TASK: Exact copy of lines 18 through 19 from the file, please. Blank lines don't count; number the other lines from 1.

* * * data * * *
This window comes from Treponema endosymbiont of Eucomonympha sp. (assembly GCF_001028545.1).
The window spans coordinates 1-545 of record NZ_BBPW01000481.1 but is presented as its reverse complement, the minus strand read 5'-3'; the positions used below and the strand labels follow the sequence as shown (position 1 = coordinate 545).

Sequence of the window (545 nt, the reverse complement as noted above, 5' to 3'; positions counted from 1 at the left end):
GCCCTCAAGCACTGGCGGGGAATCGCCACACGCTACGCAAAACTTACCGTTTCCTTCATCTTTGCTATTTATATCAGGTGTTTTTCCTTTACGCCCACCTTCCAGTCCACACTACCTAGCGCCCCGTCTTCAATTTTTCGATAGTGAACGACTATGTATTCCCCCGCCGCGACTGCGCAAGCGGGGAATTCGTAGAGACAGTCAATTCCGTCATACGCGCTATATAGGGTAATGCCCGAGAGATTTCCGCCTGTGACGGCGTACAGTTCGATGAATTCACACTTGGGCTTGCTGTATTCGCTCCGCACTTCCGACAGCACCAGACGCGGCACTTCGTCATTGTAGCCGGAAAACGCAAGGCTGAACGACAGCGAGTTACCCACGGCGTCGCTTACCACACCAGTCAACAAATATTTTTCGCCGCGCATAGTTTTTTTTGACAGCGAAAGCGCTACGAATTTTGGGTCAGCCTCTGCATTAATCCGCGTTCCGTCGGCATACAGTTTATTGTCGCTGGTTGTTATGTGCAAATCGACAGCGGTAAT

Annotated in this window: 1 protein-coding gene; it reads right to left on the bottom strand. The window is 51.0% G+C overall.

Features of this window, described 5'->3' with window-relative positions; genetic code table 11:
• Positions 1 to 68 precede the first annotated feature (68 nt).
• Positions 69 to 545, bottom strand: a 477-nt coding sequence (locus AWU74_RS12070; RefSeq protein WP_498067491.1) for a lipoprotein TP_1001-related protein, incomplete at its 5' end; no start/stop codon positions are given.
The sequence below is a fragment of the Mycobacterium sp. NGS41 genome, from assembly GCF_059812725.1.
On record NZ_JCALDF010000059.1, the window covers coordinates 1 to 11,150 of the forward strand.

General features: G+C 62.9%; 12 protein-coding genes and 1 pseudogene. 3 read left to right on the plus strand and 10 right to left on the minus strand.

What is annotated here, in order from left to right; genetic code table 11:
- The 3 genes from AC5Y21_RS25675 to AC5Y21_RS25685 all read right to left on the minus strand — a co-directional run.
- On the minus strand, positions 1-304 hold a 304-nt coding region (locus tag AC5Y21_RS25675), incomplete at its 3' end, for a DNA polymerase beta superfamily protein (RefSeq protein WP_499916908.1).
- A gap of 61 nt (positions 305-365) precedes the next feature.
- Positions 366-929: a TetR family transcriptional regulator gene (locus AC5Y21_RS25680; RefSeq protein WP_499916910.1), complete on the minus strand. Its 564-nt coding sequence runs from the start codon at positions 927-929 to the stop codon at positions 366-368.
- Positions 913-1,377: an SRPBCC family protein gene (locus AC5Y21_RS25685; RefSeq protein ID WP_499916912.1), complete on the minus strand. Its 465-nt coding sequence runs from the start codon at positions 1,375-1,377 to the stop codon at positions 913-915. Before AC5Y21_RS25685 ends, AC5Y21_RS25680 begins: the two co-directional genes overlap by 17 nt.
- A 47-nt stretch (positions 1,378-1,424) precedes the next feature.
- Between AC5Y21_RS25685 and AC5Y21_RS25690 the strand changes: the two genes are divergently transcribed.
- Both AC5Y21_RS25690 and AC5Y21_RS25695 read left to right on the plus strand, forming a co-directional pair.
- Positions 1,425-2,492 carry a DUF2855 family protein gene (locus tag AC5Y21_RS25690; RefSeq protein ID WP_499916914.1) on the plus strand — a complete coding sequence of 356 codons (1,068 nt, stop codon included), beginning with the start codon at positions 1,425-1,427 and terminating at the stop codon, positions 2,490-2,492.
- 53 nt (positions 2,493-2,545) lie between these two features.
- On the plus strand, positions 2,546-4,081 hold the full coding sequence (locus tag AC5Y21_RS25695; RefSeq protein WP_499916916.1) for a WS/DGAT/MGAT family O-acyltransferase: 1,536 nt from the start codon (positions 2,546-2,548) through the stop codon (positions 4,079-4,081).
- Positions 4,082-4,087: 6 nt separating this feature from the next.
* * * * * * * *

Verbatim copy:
- A 47-nt stretch (positions 1,378-1,424) precedes the next feature.
- Between AC5Y21_RS25685 and AC5Y21_RS25690 the strand changes: the two genes are divergently transcribed.